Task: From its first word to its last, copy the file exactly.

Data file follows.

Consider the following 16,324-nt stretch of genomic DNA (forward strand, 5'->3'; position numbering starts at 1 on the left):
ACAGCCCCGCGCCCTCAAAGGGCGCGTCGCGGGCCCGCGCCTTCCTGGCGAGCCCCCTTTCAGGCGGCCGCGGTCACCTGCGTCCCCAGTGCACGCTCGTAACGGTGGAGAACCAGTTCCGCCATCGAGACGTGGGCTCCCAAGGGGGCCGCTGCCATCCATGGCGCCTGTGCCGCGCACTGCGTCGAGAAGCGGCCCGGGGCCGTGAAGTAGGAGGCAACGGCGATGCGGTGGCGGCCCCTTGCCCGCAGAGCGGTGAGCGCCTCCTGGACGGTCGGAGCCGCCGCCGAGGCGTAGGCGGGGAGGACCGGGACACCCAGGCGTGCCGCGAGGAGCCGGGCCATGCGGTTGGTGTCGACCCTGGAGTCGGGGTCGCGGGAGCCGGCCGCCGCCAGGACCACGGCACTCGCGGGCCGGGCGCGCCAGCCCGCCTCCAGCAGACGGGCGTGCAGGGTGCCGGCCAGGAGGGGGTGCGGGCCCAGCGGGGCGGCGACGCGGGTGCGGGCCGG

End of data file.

Consider the following 16,324-nt stretch of genomic DNA (forward strand, 5'->3'; position numbering starts at 1 on the left):
ACAGCCCCGCGCCCTCAAAGGGCGCGTCGCGGGCCCGCGCCTTCCTGGCGAGCCCCCTTTCAGGCGGCCGCGGTCACCTGCGTCCCCAGTGCACGCTCGTAACGGTGGAGAACCAGTTCCGCCATCGAGACGTGGGCTCCCAAGGGGGCCGCTGCCATCCATGGCGCCTGTGCCGCGCACTGCGTCGAGAAGCGGCCCGGGGCCGTGAAGTAGGAGGCAACGGCGATGCGGTGGCGGCCCCTTGCCCGCAGAGCGGTGAGCGCCTCCTGGACGGTCGGAGCCGCCGCCGAGGCGTAGGCGGGGAGGACCGGGACACCCAGGCGTGCCGCGAGGAGCCGGGCCATGCGGTTGGTGTCGACCCTGGAGTCGGGGTCGCGGGAGCCGGCCGCCGCCAGGACCACGGCACTCGCGGGCCGGGCGCGCCAGCCCGCCTCCAGCAGACGGGCGTGCAGGGTGCCGGCCAGGAGGGGGTGCGGGCCCAGCGGGGCGGCGACGCGGGTGCGGGCCGG